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Threat to Central Coast citrus crops shows up in San Luis Obispo

Citrus Research Board

A threat to Central Coast citrus crops is moving its way north, deeper into San Luis Obispo County. The Department of Agriculture says an adult Asian Citrus Psyllid was detected in a trap in a residential neighborhood within the city of San Luis Obispo.

The find is prompting efforts to control the situation. A quarantine restricting the movement of citrus nursery stock and fruit will be set up by the state to prevent further spread.

A psyllid was spotted in Arroyo Grande this past March, marking the first time the pest was found within the county.

Santa Barbara County is also facing the potential for an infestation and has resulted to spraying citrus orchards to control further spread.

The psyllid itself is not a danger to the local citrus crop, but a disease it carries is. Huanglongbing or citrus greening disease has the potential to devastate the Central Coast's multi-million dollar citrus industry.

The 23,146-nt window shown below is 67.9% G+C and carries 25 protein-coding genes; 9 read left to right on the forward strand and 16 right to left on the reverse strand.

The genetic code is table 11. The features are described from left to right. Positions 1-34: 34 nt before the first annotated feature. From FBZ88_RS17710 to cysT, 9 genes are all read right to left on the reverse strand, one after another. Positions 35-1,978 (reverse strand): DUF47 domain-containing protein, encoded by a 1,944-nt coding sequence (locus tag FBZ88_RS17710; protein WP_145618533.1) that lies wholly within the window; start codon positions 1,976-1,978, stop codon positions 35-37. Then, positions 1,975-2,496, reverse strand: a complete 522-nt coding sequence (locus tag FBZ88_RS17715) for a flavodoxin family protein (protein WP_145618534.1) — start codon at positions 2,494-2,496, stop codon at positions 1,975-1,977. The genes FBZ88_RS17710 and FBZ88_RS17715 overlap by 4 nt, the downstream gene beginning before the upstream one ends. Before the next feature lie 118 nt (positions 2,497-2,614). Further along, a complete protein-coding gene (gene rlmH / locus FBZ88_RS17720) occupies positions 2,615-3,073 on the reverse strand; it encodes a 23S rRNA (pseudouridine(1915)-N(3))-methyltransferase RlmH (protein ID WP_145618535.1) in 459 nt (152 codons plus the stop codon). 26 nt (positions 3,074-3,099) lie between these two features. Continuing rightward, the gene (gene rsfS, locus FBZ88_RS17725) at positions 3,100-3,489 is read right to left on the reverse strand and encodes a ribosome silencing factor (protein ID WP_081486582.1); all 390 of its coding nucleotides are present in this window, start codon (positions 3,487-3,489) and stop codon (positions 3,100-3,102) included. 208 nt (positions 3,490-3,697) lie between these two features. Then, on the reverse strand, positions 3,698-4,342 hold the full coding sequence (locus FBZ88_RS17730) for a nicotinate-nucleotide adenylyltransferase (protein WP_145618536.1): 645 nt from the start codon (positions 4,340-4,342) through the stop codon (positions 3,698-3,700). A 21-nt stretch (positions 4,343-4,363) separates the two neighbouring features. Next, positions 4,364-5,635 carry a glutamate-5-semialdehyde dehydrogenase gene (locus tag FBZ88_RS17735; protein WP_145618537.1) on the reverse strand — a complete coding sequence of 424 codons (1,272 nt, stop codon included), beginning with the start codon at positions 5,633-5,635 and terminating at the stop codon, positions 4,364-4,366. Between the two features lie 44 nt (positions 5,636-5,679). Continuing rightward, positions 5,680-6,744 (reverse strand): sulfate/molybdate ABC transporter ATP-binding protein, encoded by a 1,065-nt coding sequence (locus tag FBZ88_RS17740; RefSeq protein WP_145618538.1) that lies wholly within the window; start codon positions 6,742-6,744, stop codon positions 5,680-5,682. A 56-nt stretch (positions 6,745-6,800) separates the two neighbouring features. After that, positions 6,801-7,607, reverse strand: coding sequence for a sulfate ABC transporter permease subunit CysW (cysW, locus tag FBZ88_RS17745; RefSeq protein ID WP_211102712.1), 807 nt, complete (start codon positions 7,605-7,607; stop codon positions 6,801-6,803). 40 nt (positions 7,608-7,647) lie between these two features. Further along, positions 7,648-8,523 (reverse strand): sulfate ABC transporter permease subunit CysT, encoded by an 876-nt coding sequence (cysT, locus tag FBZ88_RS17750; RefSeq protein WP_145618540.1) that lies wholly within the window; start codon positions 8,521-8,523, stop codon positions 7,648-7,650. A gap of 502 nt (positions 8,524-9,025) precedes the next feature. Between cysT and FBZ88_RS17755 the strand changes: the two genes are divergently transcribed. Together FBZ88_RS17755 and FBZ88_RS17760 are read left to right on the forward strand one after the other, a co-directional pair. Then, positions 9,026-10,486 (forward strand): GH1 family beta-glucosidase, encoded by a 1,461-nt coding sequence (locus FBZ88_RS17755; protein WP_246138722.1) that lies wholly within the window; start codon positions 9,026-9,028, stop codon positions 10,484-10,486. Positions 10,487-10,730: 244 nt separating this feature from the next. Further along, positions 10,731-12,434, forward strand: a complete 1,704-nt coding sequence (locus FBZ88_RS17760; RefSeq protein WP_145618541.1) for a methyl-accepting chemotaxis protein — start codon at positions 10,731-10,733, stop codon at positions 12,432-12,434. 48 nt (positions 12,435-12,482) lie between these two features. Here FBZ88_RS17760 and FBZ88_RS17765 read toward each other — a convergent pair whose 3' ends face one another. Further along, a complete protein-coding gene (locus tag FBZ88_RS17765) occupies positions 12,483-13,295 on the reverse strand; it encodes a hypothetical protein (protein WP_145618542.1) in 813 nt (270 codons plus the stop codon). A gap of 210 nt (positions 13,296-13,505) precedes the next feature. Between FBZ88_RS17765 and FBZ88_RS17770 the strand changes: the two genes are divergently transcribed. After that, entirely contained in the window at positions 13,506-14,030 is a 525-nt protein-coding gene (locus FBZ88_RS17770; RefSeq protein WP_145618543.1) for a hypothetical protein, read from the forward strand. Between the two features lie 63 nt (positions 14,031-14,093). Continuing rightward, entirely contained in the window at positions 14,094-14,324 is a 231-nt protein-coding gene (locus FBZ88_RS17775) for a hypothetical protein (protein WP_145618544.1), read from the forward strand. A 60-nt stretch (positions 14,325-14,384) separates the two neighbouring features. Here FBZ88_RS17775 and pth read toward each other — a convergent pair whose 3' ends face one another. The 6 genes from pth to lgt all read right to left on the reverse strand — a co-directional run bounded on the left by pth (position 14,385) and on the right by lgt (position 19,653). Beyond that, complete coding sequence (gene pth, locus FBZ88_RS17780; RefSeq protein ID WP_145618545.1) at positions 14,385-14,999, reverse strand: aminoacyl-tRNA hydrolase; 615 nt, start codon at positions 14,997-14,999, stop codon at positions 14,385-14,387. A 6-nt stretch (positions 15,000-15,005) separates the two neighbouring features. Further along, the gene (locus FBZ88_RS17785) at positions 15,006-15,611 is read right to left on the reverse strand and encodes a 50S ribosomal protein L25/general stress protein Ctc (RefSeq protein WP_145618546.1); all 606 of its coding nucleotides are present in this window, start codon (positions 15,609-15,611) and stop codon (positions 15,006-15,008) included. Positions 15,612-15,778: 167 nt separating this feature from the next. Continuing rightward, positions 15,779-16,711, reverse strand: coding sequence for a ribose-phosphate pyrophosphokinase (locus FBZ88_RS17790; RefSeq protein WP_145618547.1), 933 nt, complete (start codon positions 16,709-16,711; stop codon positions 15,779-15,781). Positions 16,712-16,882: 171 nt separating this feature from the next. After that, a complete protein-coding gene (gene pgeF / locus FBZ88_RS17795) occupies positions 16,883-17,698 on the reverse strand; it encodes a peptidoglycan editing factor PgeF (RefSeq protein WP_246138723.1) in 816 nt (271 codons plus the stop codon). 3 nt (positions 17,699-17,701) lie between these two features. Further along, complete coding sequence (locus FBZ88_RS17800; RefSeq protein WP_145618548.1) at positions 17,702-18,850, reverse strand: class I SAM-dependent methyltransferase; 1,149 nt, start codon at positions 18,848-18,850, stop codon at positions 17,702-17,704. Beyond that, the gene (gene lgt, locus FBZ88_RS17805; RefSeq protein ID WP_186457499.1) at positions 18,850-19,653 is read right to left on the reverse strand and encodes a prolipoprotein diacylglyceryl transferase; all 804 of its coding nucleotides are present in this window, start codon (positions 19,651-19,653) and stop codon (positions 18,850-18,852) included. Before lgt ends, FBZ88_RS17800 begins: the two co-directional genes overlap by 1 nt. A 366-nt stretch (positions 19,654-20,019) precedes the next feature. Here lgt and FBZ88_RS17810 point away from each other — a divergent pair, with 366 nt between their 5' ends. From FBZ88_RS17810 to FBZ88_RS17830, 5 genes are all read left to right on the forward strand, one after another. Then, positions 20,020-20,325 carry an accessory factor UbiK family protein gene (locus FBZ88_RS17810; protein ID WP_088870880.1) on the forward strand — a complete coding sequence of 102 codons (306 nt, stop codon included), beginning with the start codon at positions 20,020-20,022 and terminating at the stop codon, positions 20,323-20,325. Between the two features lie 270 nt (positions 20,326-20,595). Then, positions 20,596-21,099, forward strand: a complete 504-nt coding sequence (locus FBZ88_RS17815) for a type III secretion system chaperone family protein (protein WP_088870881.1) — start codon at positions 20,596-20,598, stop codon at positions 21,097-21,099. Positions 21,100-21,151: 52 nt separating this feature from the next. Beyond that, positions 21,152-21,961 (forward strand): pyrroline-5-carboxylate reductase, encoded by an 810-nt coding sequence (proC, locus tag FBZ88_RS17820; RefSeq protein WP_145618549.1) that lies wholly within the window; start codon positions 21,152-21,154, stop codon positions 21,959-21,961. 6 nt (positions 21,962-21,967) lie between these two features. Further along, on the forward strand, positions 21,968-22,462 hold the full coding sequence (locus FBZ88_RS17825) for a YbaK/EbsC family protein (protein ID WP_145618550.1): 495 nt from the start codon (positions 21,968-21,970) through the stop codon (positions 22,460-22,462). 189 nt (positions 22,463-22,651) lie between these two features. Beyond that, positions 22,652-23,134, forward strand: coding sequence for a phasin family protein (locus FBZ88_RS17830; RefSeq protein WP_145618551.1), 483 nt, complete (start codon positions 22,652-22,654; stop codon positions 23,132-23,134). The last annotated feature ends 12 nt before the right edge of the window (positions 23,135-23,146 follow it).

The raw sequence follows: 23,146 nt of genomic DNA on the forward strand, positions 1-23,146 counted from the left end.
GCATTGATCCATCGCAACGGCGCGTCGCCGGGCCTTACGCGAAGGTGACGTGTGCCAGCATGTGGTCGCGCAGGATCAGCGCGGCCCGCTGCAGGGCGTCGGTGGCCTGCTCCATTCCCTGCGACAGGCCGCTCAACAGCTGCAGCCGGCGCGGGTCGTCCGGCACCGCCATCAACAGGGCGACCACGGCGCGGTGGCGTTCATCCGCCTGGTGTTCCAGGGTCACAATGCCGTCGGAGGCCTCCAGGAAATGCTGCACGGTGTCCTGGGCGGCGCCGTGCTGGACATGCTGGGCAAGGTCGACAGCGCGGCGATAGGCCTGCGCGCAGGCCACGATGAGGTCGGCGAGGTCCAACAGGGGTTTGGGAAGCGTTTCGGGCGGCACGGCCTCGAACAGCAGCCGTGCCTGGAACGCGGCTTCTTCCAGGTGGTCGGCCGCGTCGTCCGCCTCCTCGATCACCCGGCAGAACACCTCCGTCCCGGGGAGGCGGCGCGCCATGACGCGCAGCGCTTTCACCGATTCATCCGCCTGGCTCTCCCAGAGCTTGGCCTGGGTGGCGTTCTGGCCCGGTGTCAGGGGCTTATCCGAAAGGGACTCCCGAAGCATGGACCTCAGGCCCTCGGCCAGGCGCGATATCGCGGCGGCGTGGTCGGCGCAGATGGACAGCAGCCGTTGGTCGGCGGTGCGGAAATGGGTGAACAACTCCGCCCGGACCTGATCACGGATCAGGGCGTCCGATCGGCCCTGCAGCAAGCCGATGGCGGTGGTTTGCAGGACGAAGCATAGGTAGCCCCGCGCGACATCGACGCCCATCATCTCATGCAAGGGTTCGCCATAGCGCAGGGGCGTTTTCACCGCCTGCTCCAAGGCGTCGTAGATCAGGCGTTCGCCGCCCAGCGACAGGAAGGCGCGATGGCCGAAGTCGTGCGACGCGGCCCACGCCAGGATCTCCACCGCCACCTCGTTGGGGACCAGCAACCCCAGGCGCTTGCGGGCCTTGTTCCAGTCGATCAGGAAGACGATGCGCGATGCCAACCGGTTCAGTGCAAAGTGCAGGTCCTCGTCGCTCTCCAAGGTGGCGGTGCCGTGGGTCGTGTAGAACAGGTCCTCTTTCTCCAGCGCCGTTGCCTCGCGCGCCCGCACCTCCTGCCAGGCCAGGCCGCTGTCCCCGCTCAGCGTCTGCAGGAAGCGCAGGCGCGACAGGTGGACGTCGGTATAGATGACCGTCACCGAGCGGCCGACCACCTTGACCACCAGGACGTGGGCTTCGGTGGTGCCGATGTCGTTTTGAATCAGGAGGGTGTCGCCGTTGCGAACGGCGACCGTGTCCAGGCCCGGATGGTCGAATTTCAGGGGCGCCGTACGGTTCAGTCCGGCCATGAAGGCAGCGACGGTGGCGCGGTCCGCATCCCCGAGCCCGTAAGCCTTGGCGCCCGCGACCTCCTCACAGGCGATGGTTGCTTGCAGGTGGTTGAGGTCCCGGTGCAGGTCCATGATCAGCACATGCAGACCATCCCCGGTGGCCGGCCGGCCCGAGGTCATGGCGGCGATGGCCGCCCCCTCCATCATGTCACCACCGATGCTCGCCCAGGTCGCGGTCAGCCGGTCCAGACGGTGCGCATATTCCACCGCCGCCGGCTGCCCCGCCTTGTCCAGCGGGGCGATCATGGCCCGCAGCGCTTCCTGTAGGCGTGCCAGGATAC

A single citrus tree infected with Huanglongbing was found in a Los Angeles County backyard in 2012. To date no additional detections of the disease in California have occurred.

Staff from the San Luis Obispo County Agricultural Commissioner’s office and officials from the California Department of Food and Agriculture continue to search for this pest by monitoring hundreds of insect traps placed in urban neighborhoods and commercial orchards throughout the county.